FIRST LAMBETH COUNCILLOR BREAKS RANKS OVER LIBRARIES “Our libraries are already healthy living centres”
The first Lambeth Labour councillor to break ranks over the hugely controversial libraries plans has explained the reason for her decision. (Currently unavailable – Ed.)

“LABOUR COUNCILLORS ‘WHIPPED’ SO HARD THEY DARE NOT SPEAK OUT” – Bullying allegations in Lambeth finally made public April 4th 2017

RACHEL’S STATEMENT IN FULL:

After giving the matter long and hard thought I’m really pleased to tell you I’ll be standing as an Independent candidate for Coldharbour ward in the forthcoming elections on Thursday 3rd May.  My representation of this extraordinary part of Brixton, in this incredible borough, has been a source of immense pride, joy and anguish over the last 12 years.  The decision to stand again has been difficult, not least because this action will result in my expulsion from the Labour party – an organisation whose real values I continue to respect and uphold, as I believe I’ve done throughout my struggles with the Lambeth Labour administration during the last few years.  However none of that is as important to me as the opportunity to continue to serve the incredible constituents who inspire me every single day.

Sadly, I don’t believe that my residents – often living in extreme and hidden poverty in the borough with the greatest inequalities of any in England and Wales – are adequately served by a Labour administration that appears to have priorities spectacularly different to theirs.  The decimation visited upon us by the Tory government is well documented and always cited, but beyond that remains the possibility of choice, of making decisions to support those most in need of real opportunity and care, of investing in the fabric of our communities rather than in the coffers of corporations that will inevitably displace them.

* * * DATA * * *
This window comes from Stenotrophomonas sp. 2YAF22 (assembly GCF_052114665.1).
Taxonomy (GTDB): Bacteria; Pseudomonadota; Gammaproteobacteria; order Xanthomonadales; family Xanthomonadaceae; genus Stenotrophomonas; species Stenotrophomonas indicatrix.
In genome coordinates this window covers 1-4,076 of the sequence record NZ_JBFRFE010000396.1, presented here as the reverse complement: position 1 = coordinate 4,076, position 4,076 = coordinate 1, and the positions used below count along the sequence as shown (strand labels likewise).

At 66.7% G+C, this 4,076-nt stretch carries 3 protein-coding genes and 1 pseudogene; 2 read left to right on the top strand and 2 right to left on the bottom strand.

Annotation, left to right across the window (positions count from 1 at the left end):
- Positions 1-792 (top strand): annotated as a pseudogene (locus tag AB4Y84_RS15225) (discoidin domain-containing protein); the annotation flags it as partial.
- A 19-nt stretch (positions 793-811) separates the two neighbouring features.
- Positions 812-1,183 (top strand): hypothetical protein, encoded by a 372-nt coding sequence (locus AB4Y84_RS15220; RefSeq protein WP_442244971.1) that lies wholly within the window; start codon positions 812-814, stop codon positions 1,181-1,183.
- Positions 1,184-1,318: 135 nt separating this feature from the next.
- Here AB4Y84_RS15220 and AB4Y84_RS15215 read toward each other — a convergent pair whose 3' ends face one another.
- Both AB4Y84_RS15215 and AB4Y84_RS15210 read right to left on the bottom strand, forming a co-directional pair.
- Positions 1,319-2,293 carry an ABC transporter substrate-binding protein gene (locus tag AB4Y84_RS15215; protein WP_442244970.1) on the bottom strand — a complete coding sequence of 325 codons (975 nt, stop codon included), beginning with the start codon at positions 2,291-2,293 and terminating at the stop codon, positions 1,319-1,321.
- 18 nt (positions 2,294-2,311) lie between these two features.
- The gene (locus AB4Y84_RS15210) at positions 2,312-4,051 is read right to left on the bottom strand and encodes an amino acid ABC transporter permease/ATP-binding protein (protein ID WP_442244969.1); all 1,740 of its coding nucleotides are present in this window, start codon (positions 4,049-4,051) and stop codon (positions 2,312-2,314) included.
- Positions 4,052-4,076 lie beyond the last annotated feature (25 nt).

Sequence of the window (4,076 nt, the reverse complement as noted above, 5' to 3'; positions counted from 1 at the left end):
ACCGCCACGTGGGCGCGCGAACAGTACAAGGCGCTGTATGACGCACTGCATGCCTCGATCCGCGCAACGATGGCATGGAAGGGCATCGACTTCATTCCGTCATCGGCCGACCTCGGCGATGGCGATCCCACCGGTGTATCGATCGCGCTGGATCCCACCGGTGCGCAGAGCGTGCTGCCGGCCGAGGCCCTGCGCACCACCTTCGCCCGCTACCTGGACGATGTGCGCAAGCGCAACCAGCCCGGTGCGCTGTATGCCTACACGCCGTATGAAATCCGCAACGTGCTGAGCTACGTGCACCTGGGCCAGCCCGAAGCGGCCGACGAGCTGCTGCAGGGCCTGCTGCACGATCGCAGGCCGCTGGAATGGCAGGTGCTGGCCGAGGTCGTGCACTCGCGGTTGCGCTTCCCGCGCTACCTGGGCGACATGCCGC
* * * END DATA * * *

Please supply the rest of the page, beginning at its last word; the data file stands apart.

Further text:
And the issues are urgent: we can’t afford to wait until a Labour government comes into power.  Brixton has been my home for 30 years, a place of opportunity and aspiration that has welcomed tens of thousands of people seeking better lives and new communities.  It is a town full of hardship and of pride, of success and of immense bravery, a locus where the fight for social justice and against institutional racism has played out on an internationally significant stage. It is the place whose history of struggle drew Nelson Mandela and Muhammad Ali, and where the extraordinary contributions of men and women of colour are remembered in the Black Cultural Archives and Windrush Square.